Science News
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Land plant became key marine species

Date:
February 1, 2016
Source:
University of Gothenburg
Summary:
The genome of eelgrass (Zostera marina) has now been unveiled. It turns out that the plant, once land-living but now only found in the marine environment, has lost the genes required to survive out of the water.
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Eelgrass belongs to a group of flowering plants that have adapted to a life in water. As such, it is a suitable candidate for studies of adaptation and evolution.
Credit: Frithjof Moy

The genome of eelgrass (Zostera marina) has now been unveiled. It turns out that the plant, once land-living but now only found in the marine environment, has lost the genes required to survive out of the water. Scientists from the University of Gothenburg participated in the research study, the results of which are published in the scientific journal Nature.

Eelgrass belongs to a group of flowering plants that have adapted to a life in water. As such, it is a suitable candidate for studies of adaptation and evolution.

'Since flowering plants have emerged and developed on land, eelgrass can be expected to share many genetic features with many land plants. Studying differences between them can tell us how eelgrass has adapted to a marine environment,' says Mats Töpel, researcher at the Department of Marine Sciences, University of Gothenburg, who participated in the sequencing of the eelgrass genome.

Töpel is part of an international research collaboration involving 35 research teams. As a result of their efforts, the eelgrass genome has now been published in Nature.

A life on land no longer possible

One interesting discovery made by the scientists is that eelgrass has lost not only the special cells that flowering plants need to be able to 'breathe' (meaning to absorb carbon dioxide and release oxygen) but also the genes required to form these cells.

'This is a good example of how evolution extends beyond mere accumulation of useful traits; organisms can also benefit from losing certain genes and characteristics,' says Töpel.

Eelgrass -- a key species in trouble

Eelgrass belongs to a group of plants generally referred to as seagrass and forms gigantic submarine meadows along European, North American and Asian shores. The plant has adapted to many different environments, from the bitter Arctic cold to the warm waters further south.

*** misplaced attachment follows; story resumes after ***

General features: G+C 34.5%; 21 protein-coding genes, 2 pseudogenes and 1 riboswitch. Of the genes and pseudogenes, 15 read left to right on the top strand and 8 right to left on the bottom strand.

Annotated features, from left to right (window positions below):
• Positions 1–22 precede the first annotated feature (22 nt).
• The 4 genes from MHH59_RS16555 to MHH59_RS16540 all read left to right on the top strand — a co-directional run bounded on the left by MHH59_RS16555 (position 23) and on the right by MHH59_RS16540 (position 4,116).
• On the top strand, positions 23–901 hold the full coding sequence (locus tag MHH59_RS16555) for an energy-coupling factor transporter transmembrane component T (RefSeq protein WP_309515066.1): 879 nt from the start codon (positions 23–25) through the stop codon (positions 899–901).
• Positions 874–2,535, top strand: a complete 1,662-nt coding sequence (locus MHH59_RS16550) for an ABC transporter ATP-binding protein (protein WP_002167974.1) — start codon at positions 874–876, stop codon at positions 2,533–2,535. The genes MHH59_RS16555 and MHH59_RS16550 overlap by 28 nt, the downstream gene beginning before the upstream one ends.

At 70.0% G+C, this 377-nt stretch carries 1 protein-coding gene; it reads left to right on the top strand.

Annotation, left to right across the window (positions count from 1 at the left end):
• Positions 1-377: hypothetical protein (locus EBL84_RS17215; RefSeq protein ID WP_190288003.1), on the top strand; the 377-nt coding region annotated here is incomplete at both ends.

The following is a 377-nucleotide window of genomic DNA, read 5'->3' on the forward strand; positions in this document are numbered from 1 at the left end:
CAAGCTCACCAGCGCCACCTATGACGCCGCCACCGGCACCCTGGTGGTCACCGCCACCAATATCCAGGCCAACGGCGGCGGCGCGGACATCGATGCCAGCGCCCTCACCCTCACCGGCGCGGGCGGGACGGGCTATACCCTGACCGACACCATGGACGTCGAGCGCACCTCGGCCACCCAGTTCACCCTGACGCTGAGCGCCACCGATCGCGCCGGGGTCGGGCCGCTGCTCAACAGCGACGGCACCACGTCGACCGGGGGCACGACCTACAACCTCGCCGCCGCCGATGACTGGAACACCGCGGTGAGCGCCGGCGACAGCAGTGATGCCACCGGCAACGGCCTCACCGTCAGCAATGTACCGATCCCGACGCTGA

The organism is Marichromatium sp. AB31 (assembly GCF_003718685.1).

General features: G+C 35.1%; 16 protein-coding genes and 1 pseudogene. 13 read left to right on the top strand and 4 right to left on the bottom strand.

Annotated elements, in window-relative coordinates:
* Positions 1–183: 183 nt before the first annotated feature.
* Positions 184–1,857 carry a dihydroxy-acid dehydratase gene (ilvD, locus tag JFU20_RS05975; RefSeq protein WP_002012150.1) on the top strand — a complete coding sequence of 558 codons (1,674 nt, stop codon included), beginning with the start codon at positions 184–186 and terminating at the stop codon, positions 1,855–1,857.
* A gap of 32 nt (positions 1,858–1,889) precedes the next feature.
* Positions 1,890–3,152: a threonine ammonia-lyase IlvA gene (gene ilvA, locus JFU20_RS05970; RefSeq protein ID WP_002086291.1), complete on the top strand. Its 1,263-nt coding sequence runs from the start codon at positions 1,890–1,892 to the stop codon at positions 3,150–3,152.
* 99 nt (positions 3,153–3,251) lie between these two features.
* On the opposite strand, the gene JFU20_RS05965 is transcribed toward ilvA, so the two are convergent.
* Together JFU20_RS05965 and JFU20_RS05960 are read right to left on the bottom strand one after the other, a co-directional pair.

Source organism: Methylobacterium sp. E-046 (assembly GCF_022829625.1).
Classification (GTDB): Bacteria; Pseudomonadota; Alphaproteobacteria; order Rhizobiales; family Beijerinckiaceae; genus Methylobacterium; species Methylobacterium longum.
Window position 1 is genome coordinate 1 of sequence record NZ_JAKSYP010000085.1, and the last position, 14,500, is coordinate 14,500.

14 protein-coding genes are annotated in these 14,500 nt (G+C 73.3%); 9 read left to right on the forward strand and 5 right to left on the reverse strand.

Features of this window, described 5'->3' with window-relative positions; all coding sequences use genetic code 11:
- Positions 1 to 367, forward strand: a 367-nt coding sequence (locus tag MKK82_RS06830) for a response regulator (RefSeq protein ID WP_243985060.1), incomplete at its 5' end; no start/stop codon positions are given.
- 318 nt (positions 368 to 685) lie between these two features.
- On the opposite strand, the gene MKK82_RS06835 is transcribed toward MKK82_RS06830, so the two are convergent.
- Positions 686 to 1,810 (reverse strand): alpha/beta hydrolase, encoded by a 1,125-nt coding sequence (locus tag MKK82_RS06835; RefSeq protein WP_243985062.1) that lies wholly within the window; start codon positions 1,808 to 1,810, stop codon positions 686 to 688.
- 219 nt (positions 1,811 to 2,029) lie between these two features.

In all of these environments, eelgrass serves an important function in the ecosystem by binding sediments and acting as a nursery for young fish and other animals. It also influences our own environment by binding large amounts of nutrients and carbon dioxide.

'Lately, the eelgrass meadows have disappeared in many places, and a lot of research is underway to figure out how these ecosystems work and what we can do to protect them,' says Töpel.

Further studies remain

The genome of an organism contains huge amounts of information.

'So far we have only scratched the surface. A vast number of bioinformatic analyses of eelgrass remain to be done. And the increasing availability of genomes of other organisms enables us to make new comparisons,' says Töpel.


Story Source:

The above post is reprinted from materials provided by University of Gothenburg. Note: Materials may be edited for content and length.


Journal Reference:

  1. Jeanine L. Olsen, Pierre Rouzé, Bram Verhelst, Yao-Cheng Lin, Till Bayer, Jonas Collen, Emanuela Dattolo, Emanuele De Paoli, Simon Dittami, Florian Maumus, Gurvan Michel, Anna Kersting, Chiara Lauritano, Rolf Lohaus, Mats Töpel, Thierry Tonon, Kevin Vanneste, Mojgan Amirebrahimi, Janina Brakel, Christoffer Boström, Mansi Chovatia, Jane Grimwood, Jerry W. Jenkins, Alexander Jueterbock, Amy Mraz, Wytze T. Stam, Hope Tice, Erich Bornberg-Bauer, Pamela J. Green, Gareth A. Pearson, Gabriele Procaccini, Carlos M. Duarte, Jeremy Schmutz, Thorsten B. H. Reusch, Yves Van de Peer. The genome of the seagrass Zostera marina reveals angiosperm adaptation to the sea. Nature, 2016; DOI: 10.1038/nature16548

Cite This Page:

University of Gothenburg. "Land plant became key marine species." ScienceDaily. ScienceDaily, 1 February 2016. <www.sciencedaily.com/releases/2016/02/160201125518.htm>.
University of Gothenburg. (2016, February 1). Land plant became key marine species. ScienceDaily. Retrieved July 24, 2016 from www.sciencedaily.com/releases/2016/02/160201125518.htm
University of Gothenburg. "Land plant became key marine species." ScienceDaily. www.sciencedaily.com/releases/2016/02/160201125518.htm (accessed July 24, 2016).

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